Stephen Dykstra, Hannah Wittenberg and Sarah Wittenberg are three of 177 students from Northwestern College that will travel across the United States and overseas for the college’s annual Spring Service Projects (SSP) March 1–11.
This year’s teams will serve at 13 sites. International destinations include the Netherlands, Haiti and Nicaragua. In Amsterdam, students will live and work at two Christian youth hostels, sharing their faith with guests from around the world. The team in Haiti will teach children, distribute food and provide manual labor, while those in Nicaragua will do construction work and help lead a vacation Bible school in the impoverished area of Bluefields.
Teams in the U.S. will travel to Minnesota, Colorado, California, and throughout the South. One SSP team consisting entirely of football players and coaches will partner with Emmanuel Reformed Church of Paramount, Calif., to serve in a nearby gang-ridden community. In Denver, students will help at a food and resource center for the poor, work with refugees, and serve at homeless shelters.
Three teams are heading to Minnesota. Two groups will be in Minneapolis—one teaching English to Somalian immigrants, and the other serving as tutors and helping with a youth mentoring program. The third team will interact with youth and participate in work projects and a community snow carnival on the Grand Portage Indian Reservation.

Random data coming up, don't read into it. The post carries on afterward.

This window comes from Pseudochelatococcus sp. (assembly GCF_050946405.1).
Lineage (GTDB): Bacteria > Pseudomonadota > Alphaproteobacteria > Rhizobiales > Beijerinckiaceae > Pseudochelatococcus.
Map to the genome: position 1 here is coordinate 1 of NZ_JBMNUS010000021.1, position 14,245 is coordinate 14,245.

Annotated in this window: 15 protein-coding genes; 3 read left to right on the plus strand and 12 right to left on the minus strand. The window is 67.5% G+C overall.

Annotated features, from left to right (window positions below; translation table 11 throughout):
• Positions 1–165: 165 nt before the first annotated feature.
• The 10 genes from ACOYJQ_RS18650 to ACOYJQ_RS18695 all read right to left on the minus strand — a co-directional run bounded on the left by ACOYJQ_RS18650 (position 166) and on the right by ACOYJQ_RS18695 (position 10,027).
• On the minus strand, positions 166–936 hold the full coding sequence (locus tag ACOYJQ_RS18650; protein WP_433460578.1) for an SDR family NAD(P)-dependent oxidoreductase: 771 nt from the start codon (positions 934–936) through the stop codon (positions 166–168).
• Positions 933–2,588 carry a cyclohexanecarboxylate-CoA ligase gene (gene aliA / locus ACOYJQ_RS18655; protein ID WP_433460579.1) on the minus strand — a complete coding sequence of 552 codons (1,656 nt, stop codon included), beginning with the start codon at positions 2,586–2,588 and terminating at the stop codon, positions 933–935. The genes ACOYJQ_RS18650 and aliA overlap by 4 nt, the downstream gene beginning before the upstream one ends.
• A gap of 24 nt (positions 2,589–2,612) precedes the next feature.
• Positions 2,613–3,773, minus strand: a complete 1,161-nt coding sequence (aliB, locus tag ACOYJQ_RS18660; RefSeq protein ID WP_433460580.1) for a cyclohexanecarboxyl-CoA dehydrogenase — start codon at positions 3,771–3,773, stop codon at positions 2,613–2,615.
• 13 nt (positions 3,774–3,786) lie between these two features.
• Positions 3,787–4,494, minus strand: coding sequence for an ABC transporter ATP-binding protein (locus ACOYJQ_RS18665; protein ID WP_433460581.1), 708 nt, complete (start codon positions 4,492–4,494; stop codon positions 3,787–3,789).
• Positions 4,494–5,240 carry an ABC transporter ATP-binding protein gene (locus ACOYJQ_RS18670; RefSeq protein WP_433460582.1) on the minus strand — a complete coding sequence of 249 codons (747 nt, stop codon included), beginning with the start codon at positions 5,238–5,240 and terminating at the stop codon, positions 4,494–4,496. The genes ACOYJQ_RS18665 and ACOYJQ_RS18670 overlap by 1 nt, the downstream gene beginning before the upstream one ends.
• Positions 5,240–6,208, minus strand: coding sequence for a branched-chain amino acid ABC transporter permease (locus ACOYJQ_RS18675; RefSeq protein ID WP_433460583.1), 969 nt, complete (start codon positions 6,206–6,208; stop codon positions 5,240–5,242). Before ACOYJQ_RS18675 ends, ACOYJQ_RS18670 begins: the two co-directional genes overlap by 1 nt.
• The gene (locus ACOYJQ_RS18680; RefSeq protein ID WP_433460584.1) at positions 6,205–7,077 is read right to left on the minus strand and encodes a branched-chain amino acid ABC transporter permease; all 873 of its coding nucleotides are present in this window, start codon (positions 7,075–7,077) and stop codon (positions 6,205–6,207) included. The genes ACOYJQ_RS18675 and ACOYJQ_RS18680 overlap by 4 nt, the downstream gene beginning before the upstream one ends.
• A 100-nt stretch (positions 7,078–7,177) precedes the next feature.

Additional U.S. service opportunities include tutoring and recreational programs in Jonesboro, Ark., after-school programs and construction projects in New Orleans; and construction, tutoring and community cleanup in Opelousas, La. Still other Northwestern students will assist with after-school programs and a thrift store in Cary, Miss., and serve with a ministry to ex-prisoners in Lindale, Texas.
While not officially a Spring Service Project team, a dozen students—predominantly business majors and minors—will travel to Sincelejo, Colombia. There, led by two Northwestern business professors, they will provide consultation for small businesses started with microfinance loans.